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During last week's edition of Energy Matters, Dr. Arun Majumdar discussed what we as a Department are doing to help diversify our energy portfolio, foster new technologies and break our reliance on foreign oil. He also responded to a variety of questions on the subject submitted via e-mail and by our followers on Facebook and Twitter.
Questions on foreign oil and efforts in clean energy continued to roll in well after Arun signed off, so we decided to pass them on to some of our program experts and present you with the responses in this inaugural edition of the Energy Mailbag.
@WillieWonka: To push conservation is there any merit in graduation of cost/kwh to encourage reduced use?
When it comes to encouraging people to be more energy efficient, electric utilities – of which there are more than 3,200 across the U.S. – are finding success with a variety of approaches including time-of-use plans, critical peak pricing and increasing block pricing of electricity. This is a complex issue for which there is no “one size fits all” solution. As time goes on, hopefully more examples of what works and what doesn’t work in specific situations will become available so that those “lessons learned” can be shared.
@BaginskiPolicy: We've been talking about independence from foreign oil for decades - where are the Mbblpd fuel substitutes like CTL (coal-to-liquids)? #energymatters
Substitution of foreign oil is a complex issue. The viability of it depends on an array of factors, such as the production cost of alternate feed stocks, availability and maturity of the conversion technologies, and the world crude oil price. Since most of the crude oil is converted into transportation fuels, the Department of Energy previously supported technology development on coal to liquids (CTL) and continues to support R&D for producing alternative fuels from biomass while promoting vehicle fuel efficiency and energy conservation.
According to EIA’s Annual Energy Outlook 2011, world oil prices are estimated to be just under $125/barrel (EIA AEO2011) by 2035, and current world oil prices are approximately $95/barrel as of July 5, 2011. Although studies indicate CTL using today’s technologies would be profitable at this oil price, industry is best positioned to evaluate commercial-scale market opportunities for CTL.
Ultimately, we are pursuing a variety of methods to reduce our dependence on foreign oil; in 2010, the U.S. produced 13 billion gallons of ethanol and 315 million gallons of biodiesel from domestic biomass resources, which displaced billions of gallons of petroleum-based transportation fuel. The Department of Energy is currently focused on developing the next generation of biofuels; scaling up technologies that convert cellulosic and algal biomass into price-competitive advanced biofuels to further reduce foreign oil consumption.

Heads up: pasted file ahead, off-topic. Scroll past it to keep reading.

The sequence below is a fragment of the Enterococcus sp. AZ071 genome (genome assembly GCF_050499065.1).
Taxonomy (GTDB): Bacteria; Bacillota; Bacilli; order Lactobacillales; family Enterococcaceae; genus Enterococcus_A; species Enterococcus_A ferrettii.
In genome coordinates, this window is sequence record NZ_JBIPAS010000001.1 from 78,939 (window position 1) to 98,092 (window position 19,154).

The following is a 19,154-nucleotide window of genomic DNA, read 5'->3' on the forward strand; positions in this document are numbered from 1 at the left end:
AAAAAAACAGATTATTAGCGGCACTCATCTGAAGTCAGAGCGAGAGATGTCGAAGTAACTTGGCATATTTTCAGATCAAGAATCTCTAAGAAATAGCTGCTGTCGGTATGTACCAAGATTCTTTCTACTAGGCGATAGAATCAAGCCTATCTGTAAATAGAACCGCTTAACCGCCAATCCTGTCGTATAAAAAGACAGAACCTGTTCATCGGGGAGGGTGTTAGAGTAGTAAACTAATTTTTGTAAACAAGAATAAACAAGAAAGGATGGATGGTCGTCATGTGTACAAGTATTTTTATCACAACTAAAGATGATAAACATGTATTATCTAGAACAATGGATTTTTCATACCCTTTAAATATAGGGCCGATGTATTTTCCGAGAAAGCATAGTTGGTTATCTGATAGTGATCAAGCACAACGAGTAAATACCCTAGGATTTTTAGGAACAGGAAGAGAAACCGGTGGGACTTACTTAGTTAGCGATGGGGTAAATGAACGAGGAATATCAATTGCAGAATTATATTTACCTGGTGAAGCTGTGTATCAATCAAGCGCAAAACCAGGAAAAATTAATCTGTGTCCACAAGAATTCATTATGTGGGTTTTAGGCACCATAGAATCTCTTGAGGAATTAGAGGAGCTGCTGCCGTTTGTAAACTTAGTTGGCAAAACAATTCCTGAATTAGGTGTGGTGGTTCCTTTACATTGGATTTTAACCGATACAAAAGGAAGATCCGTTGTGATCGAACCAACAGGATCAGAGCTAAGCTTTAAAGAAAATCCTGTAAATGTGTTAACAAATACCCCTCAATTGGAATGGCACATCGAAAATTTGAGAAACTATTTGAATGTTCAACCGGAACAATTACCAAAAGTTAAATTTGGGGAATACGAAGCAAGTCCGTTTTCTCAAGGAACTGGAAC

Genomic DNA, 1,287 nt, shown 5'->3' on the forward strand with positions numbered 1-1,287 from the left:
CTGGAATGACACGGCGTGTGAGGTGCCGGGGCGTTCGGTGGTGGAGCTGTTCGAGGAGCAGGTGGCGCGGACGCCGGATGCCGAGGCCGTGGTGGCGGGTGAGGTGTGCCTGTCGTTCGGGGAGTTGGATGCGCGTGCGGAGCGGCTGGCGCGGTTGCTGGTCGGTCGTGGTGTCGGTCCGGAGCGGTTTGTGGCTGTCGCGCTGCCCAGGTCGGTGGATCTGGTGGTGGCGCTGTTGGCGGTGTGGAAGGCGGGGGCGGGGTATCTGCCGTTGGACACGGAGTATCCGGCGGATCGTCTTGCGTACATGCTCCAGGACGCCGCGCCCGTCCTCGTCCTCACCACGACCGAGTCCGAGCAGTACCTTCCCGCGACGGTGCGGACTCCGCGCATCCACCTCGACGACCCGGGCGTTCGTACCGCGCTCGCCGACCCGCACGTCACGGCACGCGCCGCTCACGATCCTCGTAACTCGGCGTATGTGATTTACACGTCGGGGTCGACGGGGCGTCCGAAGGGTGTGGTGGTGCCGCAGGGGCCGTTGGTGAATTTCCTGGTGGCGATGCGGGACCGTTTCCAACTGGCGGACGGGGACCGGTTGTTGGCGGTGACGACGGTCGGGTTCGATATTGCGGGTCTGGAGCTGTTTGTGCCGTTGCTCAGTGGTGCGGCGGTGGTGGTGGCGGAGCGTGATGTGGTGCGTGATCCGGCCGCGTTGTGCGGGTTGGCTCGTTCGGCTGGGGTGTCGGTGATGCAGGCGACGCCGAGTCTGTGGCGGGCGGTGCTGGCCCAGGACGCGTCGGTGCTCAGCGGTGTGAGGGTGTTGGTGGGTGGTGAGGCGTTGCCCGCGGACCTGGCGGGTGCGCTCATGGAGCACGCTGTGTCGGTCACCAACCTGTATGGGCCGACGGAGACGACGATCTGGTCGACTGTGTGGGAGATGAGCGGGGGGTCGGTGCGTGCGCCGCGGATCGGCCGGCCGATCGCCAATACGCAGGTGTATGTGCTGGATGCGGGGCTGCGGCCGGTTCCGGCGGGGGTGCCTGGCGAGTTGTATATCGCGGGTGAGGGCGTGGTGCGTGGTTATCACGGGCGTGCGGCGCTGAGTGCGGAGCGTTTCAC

Our Vehicle Technologies Program is also working to reduce our need for foreign oil and deploying alternative fuels that can replace it. Much of the Program’s research and development focuses on developing vehicles that need less petroleum. R&D on lightweighting, which integrates lighter materials that maintain safety, and increasing the efficiency of internal combustion engines can lead to both heavy and light duty vehicles that have significantly higher fuel economy than those available today. R&D on energy storage (such as batteries), power electronics and vehicle systems technologies will help lower the costs and increase availability of hybrid and electric vehicles, which will use little or no petroleum.
Other program areas test new technologies and advanced fuels to determine the impact on current vehicles and to maximize efficiency. In addition, the Program’s Clean Cities initiative helps bring alternative fuel and advanced vehicle solutions, including natural gas, propane, ethanol, biodiesel, electricity,idle reduction and fuel efficiency measures to the road. Through its nearly 100 Clean Cities coalitions and a variety of online tools (fueleconomy.gov and afdc.energy.gov), the initiative provides resources to fleets and consumers to help them make decisions that lower their petroleum use.
Evan Bartlett: I would like to know the extent of research being done on more advanced extraction technologies so we can recover resources like oil sands/bitumen in a more efficient and cost effective manner. Most of the world's oil reserves are found in unconventional sources like bitumen and there is an enormous quantity of this. Given obstacles facing many other energy sources and decreasing conventional oil reserves, it is clear that unconventional oil will be integral to our future energy needs.
We are not conducting any research in this area at this time. EPACT required us to do a study and we published this report in 2007: http://www.fossil.energy.gov/programs/oilgas/publications/oilshale/HeavyOilLowRes.pdf